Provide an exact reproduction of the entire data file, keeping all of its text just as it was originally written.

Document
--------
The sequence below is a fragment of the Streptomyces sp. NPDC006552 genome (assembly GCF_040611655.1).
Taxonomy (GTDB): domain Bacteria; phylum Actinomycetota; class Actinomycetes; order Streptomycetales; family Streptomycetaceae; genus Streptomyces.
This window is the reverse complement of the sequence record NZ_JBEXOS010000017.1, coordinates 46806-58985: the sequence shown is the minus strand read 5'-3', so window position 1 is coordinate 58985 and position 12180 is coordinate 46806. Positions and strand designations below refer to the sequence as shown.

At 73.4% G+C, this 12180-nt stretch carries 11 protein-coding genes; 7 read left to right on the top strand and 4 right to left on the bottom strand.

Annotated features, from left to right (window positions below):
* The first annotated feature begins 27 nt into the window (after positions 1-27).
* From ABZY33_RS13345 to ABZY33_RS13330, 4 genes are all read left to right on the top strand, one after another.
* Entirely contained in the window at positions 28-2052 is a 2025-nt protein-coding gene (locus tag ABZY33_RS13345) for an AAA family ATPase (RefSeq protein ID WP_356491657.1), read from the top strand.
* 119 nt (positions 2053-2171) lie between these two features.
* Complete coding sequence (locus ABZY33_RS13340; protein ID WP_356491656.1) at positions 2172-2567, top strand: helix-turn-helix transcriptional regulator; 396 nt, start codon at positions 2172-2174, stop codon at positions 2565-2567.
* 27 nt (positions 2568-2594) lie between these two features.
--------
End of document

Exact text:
The sequence below is a fragment of the Streptomyces sp. NPDC006552 genome (assembly GCF_040611655.1).
Taxonomy (GTDB): domain Bacteria; phylum Actinomycetota; class Actinomycetes; order Streptomycetales; family Streptomycetaceae; genus Streptomyces.
This window is the reverse complement of the sequence record NZ_JBEXOS010000017.1, coordinates 46806-58985: the sequence shown is the minus strand read 5'-3', so window position 1 is coordinate 58985 and position 12180 is coordinate 46806. Positions and strand designations below refer to the sequence as shown.

At 73.4% G+C, this 12180-nt stretch carries 11 protein-coding genes; 7 read left to right on the top strand and 4 right to left on the bottom strand.

Annotated features, from left to right (window positions below):
* The first annotated feature begins 27 nt into the window (after positions 1-27).
* From ABZY33_RS13345 to ABZY33_RS13330, 4 genes are all read left to right on the top strand, one after another.
* Entirely contained in the window at positions 28-2052 is a 2025-nt protein-coding gene (locus tag ABZY33_RS13345) for an AAA family ATPase (RefSeq protein ID WP_356491657.1), read from the top strand.
* 119 nt (positions 2053-2171) lie between these two features.
* Complete coding sequence (locus ABZY33_RS13340; protein ID WP_356491656.1) at positions 2172-2567, top strand: helix-turn-helix transcriptional regulator; 396 nt, start codon at positions 2172-2174, stop codon at positions 2565-2567.
* 27 nt (positions 2568-2594) lie between these two features.